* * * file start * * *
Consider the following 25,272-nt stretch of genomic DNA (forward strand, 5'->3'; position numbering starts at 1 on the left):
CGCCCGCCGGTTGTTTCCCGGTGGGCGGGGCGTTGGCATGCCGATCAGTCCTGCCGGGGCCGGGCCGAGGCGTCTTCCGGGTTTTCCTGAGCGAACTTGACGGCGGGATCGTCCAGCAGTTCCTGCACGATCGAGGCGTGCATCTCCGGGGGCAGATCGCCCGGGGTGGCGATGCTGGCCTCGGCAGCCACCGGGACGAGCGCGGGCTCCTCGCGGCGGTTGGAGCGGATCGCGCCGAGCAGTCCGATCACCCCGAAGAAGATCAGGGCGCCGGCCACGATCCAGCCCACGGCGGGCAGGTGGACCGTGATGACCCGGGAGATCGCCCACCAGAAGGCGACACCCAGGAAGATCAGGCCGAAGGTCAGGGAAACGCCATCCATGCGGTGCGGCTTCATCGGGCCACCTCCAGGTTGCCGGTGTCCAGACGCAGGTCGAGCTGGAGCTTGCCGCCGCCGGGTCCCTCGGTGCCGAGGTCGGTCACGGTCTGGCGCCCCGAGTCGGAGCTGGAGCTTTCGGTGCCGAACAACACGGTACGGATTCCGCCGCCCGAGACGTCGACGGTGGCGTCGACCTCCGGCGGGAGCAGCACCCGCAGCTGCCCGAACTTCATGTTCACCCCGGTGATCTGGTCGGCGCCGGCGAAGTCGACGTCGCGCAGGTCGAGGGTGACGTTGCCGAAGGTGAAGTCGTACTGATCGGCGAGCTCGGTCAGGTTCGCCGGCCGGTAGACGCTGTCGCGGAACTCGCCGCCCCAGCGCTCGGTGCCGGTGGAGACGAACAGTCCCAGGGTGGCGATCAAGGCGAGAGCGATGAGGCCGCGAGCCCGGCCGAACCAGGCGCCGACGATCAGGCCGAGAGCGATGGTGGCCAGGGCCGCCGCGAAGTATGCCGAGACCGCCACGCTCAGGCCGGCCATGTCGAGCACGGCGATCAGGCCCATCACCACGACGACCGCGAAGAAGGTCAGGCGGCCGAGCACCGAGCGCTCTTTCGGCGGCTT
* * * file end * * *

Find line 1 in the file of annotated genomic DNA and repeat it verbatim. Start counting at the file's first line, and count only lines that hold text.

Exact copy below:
Consider the following 25,272-nt stretch of genomic DNA (forward strand, 5'->3'; position numbering starts at 1 on the left):